At least three people were killed in a magnetic IED blast in Char Qala in downtown Kabul on Tuesday afternoon, Kabul police said.
Police said 10 others were wounded in the explosion, which occurred in police district 10 (PD10).
The mine was placed on a Toyota Corolla-model car, the police reported.
All the victims were civilians, police said.
This comes after an explosion killed 30 people, mostly students, at an education center in the west of Kabul this weekend.
The UN mission to Afghanistan (UNAMA) report released on Tuesday said that overall the civilian casualty figure for the first nine months of 2020 dropped by around 30 percent compared to the same period in 2019, but while the number of civilian casualties is lowest in the first nine months of any year since 2012, “the harm done to civilians remains inordinate and shocking.”
"High levels of violence continue with a devastating impact on civilians, with Afghanistan remaining among the deadliest places in the world to be a civilian," the report said.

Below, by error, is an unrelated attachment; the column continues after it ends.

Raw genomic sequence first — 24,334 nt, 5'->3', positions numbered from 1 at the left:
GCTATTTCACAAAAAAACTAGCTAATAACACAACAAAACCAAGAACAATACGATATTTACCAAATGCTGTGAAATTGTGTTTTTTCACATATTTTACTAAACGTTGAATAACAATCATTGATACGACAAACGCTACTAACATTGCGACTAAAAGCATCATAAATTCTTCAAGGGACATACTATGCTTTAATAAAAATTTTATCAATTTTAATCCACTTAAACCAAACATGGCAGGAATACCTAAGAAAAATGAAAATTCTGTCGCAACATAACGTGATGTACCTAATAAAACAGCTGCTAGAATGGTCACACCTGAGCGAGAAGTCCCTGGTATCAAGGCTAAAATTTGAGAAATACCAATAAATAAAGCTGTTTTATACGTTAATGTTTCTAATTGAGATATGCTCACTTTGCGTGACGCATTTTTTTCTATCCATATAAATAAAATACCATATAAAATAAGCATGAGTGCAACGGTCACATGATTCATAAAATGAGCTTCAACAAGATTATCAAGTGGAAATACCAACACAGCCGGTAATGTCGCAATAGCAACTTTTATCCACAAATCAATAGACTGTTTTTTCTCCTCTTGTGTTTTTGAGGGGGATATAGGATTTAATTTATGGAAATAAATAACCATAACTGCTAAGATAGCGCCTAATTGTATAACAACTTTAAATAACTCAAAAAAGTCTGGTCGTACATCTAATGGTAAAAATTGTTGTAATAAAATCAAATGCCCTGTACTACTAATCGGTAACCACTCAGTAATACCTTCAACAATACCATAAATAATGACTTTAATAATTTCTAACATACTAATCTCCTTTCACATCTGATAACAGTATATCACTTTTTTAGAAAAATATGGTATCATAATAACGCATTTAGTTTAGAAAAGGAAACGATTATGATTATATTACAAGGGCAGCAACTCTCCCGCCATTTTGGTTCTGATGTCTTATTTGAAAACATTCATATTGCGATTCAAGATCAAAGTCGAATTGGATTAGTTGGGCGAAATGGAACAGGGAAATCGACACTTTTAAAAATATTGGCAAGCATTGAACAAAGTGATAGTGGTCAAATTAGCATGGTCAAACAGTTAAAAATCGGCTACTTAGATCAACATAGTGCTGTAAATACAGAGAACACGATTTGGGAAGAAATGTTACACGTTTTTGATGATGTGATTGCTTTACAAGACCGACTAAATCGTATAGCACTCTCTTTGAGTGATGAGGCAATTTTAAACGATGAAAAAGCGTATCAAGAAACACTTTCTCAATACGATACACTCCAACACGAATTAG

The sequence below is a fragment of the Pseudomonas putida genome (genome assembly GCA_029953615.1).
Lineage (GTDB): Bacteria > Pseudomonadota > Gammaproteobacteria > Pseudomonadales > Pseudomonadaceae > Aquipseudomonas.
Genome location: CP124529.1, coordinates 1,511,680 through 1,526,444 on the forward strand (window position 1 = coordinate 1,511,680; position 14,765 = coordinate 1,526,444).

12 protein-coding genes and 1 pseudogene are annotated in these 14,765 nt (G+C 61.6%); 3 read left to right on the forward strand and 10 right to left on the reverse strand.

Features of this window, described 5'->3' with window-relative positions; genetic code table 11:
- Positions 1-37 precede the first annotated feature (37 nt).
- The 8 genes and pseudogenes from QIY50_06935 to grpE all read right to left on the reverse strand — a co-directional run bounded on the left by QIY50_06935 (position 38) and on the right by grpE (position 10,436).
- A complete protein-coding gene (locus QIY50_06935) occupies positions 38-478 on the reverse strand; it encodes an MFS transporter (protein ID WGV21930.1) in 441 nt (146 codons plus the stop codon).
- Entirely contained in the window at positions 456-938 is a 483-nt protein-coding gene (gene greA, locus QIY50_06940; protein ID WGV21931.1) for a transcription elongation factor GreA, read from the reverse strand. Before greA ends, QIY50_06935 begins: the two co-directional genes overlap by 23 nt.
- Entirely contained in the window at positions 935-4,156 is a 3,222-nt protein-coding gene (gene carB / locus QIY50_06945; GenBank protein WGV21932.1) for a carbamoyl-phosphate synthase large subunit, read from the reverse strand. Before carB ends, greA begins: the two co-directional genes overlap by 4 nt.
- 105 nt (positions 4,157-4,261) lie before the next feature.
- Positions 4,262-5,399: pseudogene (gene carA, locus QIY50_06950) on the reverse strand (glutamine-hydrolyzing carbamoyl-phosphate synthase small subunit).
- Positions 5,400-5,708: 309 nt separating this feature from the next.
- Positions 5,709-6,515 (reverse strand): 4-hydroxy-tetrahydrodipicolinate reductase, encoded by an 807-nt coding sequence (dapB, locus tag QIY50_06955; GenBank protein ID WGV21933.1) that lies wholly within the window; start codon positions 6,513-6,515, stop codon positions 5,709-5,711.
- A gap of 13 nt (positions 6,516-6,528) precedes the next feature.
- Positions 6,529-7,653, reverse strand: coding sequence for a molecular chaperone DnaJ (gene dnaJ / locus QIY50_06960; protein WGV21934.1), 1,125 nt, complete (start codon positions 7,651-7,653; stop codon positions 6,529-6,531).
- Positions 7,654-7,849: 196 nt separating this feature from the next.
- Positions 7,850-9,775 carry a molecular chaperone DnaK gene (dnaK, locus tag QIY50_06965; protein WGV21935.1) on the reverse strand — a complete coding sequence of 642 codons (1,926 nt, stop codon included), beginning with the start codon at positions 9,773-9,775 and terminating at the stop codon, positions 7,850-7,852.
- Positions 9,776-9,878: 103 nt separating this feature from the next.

“The peace talks will need some time to help deliver peace. But all parties can immediately prioritize discussions and take urgent, and frankly overdue, additional steps to stem the terrible harm to civilians,” said Deborah Lyons, the Secretary-General’s Special Representative for Afghanistan in the report.
“New thinking and concrete action towards safeguarding civilian life will not only save thousands of families from suffering and grief but it can also help lessen recriminations and, instead, bolster confidence and trust among negotiators,” said Lyons, who is also head of UNAMA.
UNAMA reported that Anti-Government Elements (AGEs) remain responsible for the majority of civilian casualties (58 per cent). Compared to the same period in 2019, the amount of civilian deaths attributed to AGEs remained at similar levels, although there was a decrease of 34 per cent in the total number of civilian casualties – killed and injured – attributed to AGEs, said the report.